There are hidden superstitions that bind the soul and I’m becoming aware of a number of things I’ve fantasized doing for a long time while hoping that someone else would make them happen. I was sure that if I tried to do it failure would certainly ensue. Now that I think of it, failure is a probability for new ideas, but that isn’t a good reason not to try. Many good ideas fail when first tried. Generally, it takes more than one sketch to get a new painting just right.
I personally believe that we are each here to carry forth the evolutionary purpose of our ancestors. The future calls back to us as a guide. The ancestors may have gotten it wrong too, and likely did, but even if they were a success times change and with time needs change. I didn’t come here to struggle with the basics of life as my parents did but that is what I’ve done. This is a pattern and a pattern isn’t the same as an archetype. In reality, it is the dead end for any evolving pathway.
|Milda and me at Mabel Dodge House this week.|
I have long wanted to be a member of a network of visionaries who see beyond the immediate social/political issues and wish to bring society up to speed on how to be a functioning participant in planet earth’s reconciliation with her human delinquents. This means that we must embrace the reality that we are all indigenous people. So-called Western Civilization continues to build displaced space stations called developments that function like a skin disease on the planet. Of course, this disease has spread far beyond its place of origin to infect the entire planet. I won’t go into the exploitation of natural resources and the destruction of habitat. The important point is that most of us are slaves to a system that has overtaken us bit by bit and essentially over time made indentured servants of us all and requires enormous effort to resist. Most people have way too much on their daily plate, to get cosmic about the cause of the situation. But, we dreamers need to stay in touch and support each other. Sometime very soon, we will be necessary.
Another vision I’ve imagined as desert for the soul is an interactive gallery. Shortly after arriving in Taos it occurred to me that people need to use art more like our ancestors did, i.e., as a magical contact between species, time and dimensions. We can only imagine how the cave paintings at Chauvet, Altamira, or Lascaux were used but I’m sure they held a lot more power than the average gallery dispenses. In fact, art, ritual and natural cycles were never separate in the minds of our ancestors. Most indigenous cultures don’t have a word for art (or religion) because it is part of their connection with life and the source of life. Perhaps my imaginary gallery would be a place where visitors could talk to the artist and each other, play drums and flutes, ask questions, share insights, find art, music, books and videos and above all meet artists. Perhaps they could also schedule private consultations with medicine people, get background information and sign up for local tours. Let’s go further and offer coffee, tea and local delicacies. It has been a disconnect from the start of my life in Taos that local coffee shops and restaurants don’t offer horno bread, biscachitos, prune pies and other local foods. They may be found at Taos Pueblo, but rarely in town. Why should the tourist trade be only about an exchange of money? Most tourists don’t come just to give us their money but because they want to touch the spirit of Taos. Admittedly, this spirit has gone underground in the recent past but perhaps that’s because Taosenos have become more modern and cynical.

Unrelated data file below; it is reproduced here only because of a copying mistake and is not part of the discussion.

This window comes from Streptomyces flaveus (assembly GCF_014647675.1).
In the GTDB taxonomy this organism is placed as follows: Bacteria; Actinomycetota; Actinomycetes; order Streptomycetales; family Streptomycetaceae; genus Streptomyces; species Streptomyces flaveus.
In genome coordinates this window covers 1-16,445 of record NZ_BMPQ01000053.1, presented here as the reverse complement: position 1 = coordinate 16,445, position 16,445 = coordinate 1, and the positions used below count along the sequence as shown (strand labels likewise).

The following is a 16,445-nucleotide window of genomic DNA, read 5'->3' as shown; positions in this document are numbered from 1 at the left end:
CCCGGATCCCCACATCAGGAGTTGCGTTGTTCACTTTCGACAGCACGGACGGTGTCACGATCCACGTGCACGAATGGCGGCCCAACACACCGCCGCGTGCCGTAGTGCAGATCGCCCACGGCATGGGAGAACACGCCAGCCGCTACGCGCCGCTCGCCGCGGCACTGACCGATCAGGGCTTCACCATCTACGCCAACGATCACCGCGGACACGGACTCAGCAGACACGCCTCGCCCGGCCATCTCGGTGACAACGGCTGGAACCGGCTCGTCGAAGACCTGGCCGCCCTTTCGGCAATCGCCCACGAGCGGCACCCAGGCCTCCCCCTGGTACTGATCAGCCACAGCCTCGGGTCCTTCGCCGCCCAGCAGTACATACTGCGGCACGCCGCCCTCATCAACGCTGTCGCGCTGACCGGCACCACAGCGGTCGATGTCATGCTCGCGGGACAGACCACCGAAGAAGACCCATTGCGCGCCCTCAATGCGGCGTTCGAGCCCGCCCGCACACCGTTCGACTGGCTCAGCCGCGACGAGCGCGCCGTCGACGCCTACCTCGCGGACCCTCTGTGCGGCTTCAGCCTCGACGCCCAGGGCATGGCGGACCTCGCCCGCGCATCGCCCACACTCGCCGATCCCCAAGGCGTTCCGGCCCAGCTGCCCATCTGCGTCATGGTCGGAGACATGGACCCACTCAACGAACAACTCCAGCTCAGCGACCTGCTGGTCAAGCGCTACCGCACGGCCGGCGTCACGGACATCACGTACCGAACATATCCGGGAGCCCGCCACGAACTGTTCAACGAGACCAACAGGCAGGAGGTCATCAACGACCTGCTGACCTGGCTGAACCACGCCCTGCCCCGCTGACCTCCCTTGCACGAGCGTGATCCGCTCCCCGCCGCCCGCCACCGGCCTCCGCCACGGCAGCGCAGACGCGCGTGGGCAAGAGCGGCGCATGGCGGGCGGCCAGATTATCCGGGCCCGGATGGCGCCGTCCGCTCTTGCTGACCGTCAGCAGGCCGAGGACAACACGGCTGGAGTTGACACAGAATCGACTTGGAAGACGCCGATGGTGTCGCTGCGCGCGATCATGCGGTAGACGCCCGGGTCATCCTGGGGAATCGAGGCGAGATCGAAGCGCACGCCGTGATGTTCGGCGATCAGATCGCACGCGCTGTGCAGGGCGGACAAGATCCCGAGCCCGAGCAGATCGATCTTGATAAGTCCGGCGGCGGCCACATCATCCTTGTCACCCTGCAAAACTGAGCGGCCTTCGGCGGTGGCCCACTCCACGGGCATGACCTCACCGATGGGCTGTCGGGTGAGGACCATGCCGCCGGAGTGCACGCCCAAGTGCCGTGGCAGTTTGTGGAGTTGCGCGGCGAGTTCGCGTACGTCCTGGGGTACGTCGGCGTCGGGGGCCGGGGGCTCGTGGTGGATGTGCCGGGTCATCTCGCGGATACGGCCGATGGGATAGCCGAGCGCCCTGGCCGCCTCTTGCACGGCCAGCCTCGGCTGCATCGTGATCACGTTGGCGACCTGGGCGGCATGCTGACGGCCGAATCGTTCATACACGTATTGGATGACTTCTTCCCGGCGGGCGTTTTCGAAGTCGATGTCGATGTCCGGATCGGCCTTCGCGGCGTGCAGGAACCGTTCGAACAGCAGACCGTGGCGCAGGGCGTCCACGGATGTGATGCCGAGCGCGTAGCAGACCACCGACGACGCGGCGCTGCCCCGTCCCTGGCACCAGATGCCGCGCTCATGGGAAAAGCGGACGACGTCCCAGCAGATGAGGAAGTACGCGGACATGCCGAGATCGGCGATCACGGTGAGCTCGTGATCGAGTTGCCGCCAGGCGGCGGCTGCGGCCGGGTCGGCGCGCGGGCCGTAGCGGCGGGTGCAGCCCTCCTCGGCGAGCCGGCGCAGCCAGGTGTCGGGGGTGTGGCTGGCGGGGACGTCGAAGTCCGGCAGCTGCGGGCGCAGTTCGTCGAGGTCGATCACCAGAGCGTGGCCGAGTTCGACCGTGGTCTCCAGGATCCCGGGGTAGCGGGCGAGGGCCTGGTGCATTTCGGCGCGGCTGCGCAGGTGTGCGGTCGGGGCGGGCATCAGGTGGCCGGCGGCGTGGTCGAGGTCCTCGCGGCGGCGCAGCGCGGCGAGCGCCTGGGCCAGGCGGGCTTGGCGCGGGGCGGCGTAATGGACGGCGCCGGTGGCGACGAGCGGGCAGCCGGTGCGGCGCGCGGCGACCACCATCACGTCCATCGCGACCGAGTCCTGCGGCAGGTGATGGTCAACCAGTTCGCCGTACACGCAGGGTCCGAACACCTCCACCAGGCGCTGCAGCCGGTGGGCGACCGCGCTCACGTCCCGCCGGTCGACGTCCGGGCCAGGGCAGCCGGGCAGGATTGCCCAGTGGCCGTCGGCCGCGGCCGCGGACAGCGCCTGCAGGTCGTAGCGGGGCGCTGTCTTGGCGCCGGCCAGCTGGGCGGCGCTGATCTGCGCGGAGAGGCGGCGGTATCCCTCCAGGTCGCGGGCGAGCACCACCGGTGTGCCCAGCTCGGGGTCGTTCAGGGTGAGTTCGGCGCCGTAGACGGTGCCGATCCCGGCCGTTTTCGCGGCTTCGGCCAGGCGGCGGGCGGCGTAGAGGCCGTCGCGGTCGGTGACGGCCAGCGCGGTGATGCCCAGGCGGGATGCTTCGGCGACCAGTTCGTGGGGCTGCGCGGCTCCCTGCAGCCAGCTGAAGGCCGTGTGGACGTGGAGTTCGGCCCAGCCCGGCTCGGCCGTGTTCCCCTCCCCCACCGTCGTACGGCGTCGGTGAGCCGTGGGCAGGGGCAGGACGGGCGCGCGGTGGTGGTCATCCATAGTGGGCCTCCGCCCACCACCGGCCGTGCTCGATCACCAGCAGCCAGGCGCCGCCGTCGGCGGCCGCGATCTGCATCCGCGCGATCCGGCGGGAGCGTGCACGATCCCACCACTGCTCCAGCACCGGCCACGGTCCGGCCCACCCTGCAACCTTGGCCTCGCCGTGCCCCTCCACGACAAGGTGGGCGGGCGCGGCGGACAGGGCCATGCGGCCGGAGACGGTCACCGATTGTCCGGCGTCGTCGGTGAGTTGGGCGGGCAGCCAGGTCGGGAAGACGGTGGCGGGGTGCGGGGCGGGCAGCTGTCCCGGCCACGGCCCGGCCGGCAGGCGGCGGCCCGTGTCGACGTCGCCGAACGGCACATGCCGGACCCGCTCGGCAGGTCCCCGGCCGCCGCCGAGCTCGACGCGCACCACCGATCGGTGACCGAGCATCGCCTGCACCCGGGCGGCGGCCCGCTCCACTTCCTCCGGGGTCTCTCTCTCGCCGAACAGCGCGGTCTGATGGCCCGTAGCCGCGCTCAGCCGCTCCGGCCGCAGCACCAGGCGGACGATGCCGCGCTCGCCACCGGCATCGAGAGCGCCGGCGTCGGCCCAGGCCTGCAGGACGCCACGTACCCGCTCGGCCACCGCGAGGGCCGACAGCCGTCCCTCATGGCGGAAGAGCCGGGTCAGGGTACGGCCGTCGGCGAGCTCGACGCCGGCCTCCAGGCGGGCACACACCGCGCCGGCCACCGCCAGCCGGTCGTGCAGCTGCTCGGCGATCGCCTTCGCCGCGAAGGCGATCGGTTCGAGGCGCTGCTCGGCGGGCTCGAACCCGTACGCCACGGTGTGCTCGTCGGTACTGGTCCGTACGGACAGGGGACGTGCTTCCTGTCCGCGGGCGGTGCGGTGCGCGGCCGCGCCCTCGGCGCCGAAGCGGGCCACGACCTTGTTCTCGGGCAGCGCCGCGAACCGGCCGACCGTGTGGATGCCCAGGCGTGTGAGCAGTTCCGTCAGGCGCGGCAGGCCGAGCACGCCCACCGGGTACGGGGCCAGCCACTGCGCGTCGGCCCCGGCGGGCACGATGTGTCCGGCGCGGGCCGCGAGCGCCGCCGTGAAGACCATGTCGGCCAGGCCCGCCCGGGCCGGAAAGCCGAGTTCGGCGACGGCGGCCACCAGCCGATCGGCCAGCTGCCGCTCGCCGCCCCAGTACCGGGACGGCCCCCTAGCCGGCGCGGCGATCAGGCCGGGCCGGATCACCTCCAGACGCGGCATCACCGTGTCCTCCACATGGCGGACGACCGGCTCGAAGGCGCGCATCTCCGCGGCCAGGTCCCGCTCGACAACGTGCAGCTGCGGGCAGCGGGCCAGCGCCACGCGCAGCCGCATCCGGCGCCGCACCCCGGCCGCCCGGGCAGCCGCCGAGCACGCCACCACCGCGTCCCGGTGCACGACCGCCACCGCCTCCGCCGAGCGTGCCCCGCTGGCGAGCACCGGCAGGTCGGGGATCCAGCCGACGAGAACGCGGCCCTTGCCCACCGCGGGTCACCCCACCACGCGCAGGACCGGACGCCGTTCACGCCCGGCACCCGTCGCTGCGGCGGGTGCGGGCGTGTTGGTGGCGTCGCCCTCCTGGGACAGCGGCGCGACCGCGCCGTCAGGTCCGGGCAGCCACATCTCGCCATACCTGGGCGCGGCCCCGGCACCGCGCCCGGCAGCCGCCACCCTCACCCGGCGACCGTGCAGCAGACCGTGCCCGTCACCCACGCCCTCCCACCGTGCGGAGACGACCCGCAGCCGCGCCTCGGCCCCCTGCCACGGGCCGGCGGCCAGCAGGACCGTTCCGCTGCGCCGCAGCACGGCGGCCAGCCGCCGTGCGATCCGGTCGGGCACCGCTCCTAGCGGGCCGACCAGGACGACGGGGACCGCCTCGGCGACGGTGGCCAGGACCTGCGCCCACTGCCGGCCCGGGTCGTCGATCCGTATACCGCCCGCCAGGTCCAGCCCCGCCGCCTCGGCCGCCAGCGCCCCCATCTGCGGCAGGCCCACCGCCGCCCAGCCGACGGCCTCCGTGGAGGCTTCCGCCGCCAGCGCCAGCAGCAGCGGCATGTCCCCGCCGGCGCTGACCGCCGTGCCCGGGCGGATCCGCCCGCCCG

I worked in a gallery/shop on the plaza for just shy of 17 years and spoke to many visitors. I remember that it was a quest of a spiritual nature for many people. I usually directed them to the pueblo, told them when the next public dance would occur and then sent them to a local bookstore, or a place where they could find some history such as a museum. Often they asked where they could meet a native person and if I knew a Medicine Man. At that time, I could answer affirmatively on all counts. Alas, by the time I retired from retail on the plaza, very few visitors asked those kinds of questions. Until the recession hit, they were more likely to ask about how to find an agent to pursue investing in real estate, or about the local ski slopes.
The interaction of spirit and beauty seekers with Taos is a delicate issue, which is part of my reticence to jump into the issue. The Taos Pueblo people are extremely secretive about their beliefs and ceremonies, and the local Spanish people regard Anglo (anyone not Spanish or Indian) tourists as members of an invasive species on the verge of a takeover. Both have their reasons for feeling as they do. However, the rest of the world needs some of the old ways back if it is to survive, and those who have kept it in their hearts for hundreds if not thousands of years need for the others to get on board if they are to have a future. Of course, I think some of the Pueblo people believe that survival in the future world is not as important as maintaining their fidelity to their original purpose. For the dominant anti-culture I have this thought: visit places like Taos as if your life depended on it, and look beneath the sometimes off putting surface. Real knowledge is never easily procured.